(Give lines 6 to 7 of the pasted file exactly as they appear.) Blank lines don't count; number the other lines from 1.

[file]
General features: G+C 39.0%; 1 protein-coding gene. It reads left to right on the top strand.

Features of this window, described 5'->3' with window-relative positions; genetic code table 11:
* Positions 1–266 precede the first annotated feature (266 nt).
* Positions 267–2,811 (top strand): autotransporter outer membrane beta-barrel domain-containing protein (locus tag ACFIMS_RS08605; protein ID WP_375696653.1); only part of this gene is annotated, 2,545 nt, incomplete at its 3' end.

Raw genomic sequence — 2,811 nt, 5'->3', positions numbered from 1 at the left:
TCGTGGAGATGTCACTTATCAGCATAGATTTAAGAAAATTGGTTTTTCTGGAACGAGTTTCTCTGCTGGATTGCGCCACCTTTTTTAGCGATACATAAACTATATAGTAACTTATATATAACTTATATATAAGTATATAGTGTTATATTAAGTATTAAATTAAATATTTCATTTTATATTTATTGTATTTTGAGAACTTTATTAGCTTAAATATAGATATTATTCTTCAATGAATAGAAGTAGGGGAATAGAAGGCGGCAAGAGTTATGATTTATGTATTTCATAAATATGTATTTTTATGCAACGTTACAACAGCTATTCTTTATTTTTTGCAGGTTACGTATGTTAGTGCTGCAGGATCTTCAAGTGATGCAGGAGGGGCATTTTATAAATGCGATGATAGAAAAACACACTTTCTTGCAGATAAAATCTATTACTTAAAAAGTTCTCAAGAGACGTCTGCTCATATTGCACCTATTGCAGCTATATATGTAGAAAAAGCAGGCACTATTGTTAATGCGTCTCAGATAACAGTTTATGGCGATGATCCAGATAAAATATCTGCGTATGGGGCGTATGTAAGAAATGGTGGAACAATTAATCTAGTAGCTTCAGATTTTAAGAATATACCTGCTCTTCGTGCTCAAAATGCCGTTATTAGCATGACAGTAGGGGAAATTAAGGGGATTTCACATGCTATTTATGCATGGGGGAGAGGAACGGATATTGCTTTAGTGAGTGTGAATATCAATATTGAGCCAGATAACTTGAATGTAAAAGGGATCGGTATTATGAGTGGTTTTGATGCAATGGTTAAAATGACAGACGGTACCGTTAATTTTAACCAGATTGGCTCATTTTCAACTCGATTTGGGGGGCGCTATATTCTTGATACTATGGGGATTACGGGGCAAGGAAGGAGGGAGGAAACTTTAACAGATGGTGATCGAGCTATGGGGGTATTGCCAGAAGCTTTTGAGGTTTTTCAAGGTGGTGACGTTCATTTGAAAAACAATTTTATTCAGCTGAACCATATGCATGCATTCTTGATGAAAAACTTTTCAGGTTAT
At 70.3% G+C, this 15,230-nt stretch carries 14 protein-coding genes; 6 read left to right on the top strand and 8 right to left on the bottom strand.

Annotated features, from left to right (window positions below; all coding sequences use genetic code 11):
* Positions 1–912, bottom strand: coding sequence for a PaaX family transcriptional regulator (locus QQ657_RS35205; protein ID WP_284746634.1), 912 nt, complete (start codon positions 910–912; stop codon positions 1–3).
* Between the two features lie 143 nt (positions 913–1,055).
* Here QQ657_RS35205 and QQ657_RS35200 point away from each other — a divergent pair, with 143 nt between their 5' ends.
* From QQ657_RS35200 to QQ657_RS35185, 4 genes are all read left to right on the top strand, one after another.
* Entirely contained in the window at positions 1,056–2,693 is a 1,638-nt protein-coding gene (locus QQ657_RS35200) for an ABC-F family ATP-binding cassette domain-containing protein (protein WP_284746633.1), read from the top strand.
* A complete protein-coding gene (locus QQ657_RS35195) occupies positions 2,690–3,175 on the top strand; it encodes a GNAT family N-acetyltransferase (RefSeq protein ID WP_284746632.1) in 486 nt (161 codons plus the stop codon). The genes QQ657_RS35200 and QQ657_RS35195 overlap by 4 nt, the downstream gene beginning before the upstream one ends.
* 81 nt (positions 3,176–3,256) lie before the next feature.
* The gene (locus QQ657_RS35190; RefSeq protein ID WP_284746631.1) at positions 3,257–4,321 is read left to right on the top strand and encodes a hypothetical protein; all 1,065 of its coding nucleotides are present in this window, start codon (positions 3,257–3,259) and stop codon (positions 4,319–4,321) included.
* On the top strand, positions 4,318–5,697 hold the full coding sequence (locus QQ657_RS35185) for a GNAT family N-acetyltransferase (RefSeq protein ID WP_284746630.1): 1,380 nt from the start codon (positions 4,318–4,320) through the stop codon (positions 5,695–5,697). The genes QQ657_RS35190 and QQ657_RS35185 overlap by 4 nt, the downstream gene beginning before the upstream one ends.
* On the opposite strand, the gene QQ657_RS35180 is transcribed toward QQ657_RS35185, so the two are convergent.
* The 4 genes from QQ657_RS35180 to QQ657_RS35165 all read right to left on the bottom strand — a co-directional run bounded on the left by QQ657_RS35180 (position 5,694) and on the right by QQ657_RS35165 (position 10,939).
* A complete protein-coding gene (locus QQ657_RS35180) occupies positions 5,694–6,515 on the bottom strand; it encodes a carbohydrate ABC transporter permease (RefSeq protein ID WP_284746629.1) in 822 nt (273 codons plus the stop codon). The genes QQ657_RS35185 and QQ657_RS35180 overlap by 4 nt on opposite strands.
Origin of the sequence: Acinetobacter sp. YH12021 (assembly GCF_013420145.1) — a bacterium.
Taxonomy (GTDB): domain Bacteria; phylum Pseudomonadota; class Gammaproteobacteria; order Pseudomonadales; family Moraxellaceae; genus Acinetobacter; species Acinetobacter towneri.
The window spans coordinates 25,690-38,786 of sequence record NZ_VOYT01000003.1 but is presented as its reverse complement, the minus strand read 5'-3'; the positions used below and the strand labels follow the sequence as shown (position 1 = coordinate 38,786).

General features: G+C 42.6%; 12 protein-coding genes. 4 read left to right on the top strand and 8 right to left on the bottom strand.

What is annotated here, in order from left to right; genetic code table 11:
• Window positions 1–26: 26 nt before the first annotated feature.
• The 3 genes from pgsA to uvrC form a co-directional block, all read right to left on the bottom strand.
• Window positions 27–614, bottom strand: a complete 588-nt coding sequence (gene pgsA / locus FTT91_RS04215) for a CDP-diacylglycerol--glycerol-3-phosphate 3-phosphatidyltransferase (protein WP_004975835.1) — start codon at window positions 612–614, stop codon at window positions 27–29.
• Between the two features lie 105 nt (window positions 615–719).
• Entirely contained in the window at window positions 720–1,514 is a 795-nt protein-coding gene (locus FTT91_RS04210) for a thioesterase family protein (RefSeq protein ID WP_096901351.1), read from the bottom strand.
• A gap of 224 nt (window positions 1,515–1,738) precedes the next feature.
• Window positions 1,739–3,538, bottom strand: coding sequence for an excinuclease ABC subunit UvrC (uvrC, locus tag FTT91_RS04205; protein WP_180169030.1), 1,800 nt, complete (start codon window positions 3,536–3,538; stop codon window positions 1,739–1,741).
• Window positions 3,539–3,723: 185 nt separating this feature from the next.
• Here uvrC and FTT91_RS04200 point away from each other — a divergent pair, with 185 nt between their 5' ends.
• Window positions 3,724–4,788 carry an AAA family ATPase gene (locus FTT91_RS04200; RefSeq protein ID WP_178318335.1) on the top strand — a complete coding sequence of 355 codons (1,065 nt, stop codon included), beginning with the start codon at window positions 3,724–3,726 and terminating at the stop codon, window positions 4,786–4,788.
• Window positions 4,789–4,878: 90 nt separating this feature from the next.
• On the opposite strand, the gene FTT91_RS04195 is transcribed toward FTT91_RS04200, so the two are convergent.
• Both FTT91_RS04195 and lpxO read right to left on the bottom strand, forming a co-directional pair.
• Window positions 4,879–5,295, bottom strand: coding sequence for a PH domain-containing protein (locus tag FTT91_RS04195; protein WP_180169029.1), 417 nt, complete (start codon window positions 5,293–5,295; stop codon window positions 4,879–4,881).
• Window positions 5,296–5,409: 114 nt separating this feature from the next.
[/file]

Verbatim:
TCGTGGAGATGTCACTTATCAGCATAGATTTAAGAAAATTGGTTTTTCTGGAACGAGTTTCTCTGCTGGATTGCGCCACCTTTTTTAGCGATACATAAACTATATAGTAACTTATATATAACTTATATATAAGTATATAGTGTTATATTAAGTATTAAATTAAATATTTCATTTTATATTTATTGTATTTTGAGAACTTTATTAGCTTAAATATAGATATTATTCTTCAATGAATAGAAGTAGGGGAATAGAAGGCGGCAAGAGTTATGATTTATGTATTTCATAAATATGTATTTTTATGCAACGTTACAACAGCTATTCTTTATTTTTTGCAGGTTACGTATGTTAGTGCTGCAGGATCTTCAAGTGATGCAGGAGGGGCATTTTATAAATGCGATGATAGAAAAACACACTTTCTTGCAGATAAAATCTATTACTTAAAAAGTTCTCAAGAGACGTCTGCTCATATTGCACCTATTGCAGCTATATATGTAGAAAAAGCAGGCACTATTGTTAATGCGTCTCAGATAACAGTTTATGGCGATGATCCAGATAAAATATCTGCGTATGGGGCGTATGTAAGAAATGGTGGAACAATTAATCTAGTAGCTTCAGATTTTAAGAATATACCTGCTCTTCGTGCTCAAAATGCCGTTATTAGCATGACAGTAGGGGAAATTAAGGGGATTTCACATGCTATTTATGCATGGGGGAGAGGAACGGATATTGCTTTAGTGAGTGTGAATATCAATATTGAGCCAGATAACTTGAATGTAAAAGGGATCGGTATTATGAGTGGTTTTGATGCAATGGTTAAAATGACAGACGGTACCGTTAATTTTAACCAGATTGGCTCATTTTCAACTCGATTTGGGGGGCGCTATATTCTTGATACTATGGGGATTACGGGGCAAGGAAGGAGGGAGGAAACTTTAACAGATGGTGATCGAGCTATGGGGGTATTGCCAGAAGCTTTTGAGGTTTTTCAAGGTGGTGACGTTCATTTGAAAAACAATTTTATTCAGCTGAACCATATGCATGCATTCTTGATGAAAAACTTTTCAGGTTAT
At 70.3% G+C, this 15,230-nt stretch carries 14 protein-coding genes; 6 read left to right on the top strand and 8 right to left on the bottom strand.